Output voltage in a practical, wearable device: voltage output during tensile bending and relaxing (two-electrode device). Credit: FLEET
An RMIT-UNSW collaboration has applied liquid-metal synthesis to piezoelectrics, advancing future flexible, wearable electronics, and biosensors drawing their power from the body's movements.
Materials such as atomically thin tin-monosulfide (SnS) are predicted to exhibit strong piezoelectric properties, converting mechanical forces or movement into electrical energy. This property, along with their inherent flexibility, makes them likely candidates for developing flexible nanogenerators that could be used in wearable electronics or internal, self-powered biosensors.
However, to date, this potential has been held back by limitations in synthesizing large, highly crystalline monolayer tin-monosulfide (and other group IV monochalcogenides), with difficulties caused by strong interlayer coupling. The new study resolves this issue by applying a new liquid-metal technique, developed at RMIT, to synthesize the materials. Subsequent measurements confirm that tin-monosulfide synthesized using the new method displays excellent electronic and piezoelectric properties. The resulting stable, flexible monolayer tin-monosulfide can be incorporated in a variety of devices for efficient energy harvesting.
The work started over two and a half years ago and strong collaborative work between RMIT and UNSW allowed its fruition. Ms Hareem Khan, the first author of the paper, showed remarkable perseverance to surmount many technical challenges to demonstrate the viability of the concept, with Prof Yongxiang Li.
Liquid metal synthesis
The unprecedented technique of synthesis involves the van der Waals exfoliation of a tin sulfide (SnS), that is formed on the surface of tin when it is melted, while being exposed to the ambient of hydrogen sulfide (H2S) gas. H2S breaks down on the interface and sulfurises the surface of the melt to form SnS.
The technique is equally applicable to other monolayer group IV monochalcogenide, which are predicted to exhibit the same strong piezoelectricity. This liquid metal based method allows us to extract homogenous and large scale monolayers of SnS with minimal grain boundaries.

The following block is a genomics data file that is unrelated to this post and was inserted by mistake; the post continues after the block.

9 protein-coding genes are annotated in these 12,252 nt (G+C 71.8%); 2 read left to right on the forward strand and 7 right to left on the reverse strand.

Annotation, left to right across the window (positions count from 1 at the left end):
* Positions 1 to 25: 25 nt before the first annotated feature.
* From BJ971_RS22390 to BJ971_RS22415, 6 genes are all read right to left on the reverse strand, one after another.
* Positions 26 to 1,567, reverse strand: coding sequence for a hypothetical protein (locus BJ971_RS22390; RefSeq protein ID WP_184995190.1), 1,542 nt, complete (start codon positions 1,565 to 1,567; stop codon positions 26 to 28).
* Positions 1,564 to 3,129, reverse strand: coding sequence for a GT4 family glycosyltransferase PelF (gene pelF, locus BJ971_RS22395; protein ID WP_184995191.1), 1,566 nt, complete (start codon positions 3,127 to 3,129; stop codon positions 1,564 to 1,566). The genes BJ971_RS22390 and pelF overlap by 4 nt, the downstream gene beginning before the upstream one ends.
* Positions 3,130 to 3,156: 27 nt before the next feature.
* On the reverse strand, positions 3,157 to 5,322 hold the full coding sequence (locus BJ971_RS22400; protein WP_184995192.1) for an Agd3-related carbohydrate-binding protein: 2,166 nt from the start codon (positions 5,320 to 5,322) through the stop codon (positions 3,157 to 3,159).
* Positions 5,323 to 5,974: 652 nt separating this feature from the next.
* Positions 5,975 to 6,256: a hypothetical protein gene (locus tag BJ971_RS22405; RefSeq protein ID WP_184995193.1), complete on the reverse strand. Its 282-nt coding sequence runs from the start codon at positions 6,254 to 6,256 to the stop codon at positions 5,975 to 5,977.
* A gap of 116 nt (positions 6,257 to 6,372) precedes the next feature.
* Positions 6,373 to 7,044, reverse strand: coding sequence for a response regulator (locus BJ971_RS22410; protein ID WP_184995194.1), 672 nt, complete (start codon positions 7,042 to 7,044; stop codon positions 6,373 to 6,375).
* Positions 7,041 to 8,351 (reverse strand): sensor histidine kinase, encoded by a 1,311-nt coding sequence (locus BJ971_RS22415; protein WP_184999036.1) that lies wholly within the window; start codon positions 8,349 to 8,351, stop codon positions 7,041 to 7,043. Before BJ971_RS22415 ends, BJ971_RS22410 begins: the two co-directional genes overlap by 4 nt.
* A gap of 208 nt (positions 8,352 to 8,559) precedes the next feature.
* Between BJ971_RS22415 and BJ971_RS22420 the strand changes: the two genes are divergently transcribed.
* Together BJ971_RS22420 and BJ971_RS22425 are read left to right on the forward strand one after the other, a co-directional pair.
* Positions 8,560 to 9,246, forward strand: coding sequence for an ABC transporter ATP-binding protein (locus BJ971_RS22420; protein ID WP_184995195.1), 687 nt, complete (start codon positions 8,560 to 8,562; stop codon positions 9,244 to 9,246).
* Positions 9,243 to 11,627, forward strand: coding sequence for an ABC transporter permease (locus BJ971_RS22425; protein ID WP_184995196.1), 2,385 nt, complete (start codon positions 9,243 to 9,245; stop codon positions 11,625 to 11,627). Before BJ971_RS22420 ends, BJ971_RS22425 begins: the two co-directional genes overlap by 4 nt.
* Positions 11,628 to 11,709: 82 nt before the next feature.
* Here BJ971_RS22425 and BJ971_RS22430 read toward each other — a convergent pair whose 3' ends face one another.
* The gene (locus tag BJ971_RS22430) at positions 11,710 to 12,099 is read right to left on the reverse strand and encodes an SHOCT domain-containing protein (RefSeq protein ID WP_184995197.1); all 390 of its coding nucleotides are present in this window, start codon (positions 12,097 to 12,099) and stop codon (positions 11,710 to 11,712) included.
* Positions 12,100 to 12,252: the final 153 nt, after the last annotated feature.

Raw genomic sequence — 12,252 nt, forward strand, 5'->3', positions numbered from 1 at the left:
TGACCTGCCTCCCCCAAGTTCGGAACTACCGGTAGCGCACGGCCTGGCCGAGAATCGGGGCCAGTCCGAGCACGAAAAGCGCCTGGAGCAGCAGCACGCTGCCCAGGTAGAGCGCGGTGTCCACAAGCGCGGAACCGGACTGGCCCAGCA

Measurements confirm the material has high carrier mobility and piezoelectric coefficient, which translates into exceptional peak values of generated voltage and loading power for a particular applied strain, impressively higher than that any previously reported 2-D nanogenerator.
Transmission electron microscope (TEM) image: atomically thin (monolayer) tin-sulfide nanosheet (scale bar is 500 nm) Credit: FLEET
High durability and flexibility of the devices are also demonstrated. This is evidence that the very stable as-synthesized monolayer SnS can be commercially implemented into power-generating nanodevices.They can also be used for developing transducers for harvesting mechanical human movements, in accordance to the current technological inclinations towards smart, portable and flexible electronics.
The results are a step towards piezoelectric-based, flexible, wearable energy-scavenging devices.It also presents an unprecedented synthesis technique for large (wafer) scale tin-monosulfide monolayers.
Piezoelectric materials can convert applied mechanical force or strain into electrical energy. Best known for the simple "piezo" lighter used for gas grills and stovetops, piezo-electric devices sensing sudden changes in acceleration are used to trigger vehicle air bags, and more sensitive devices recognize orientation changes in mobile phones or form the basis of sound and pressure sensors.
Even more sensitive piezoelectric materials can take advantage of the small voltages generated by extremely small mechanical displacement, vibration, bending or stretching to power miniaturized devices, for example biosensors embedded in the human body, removing the need for an external power source.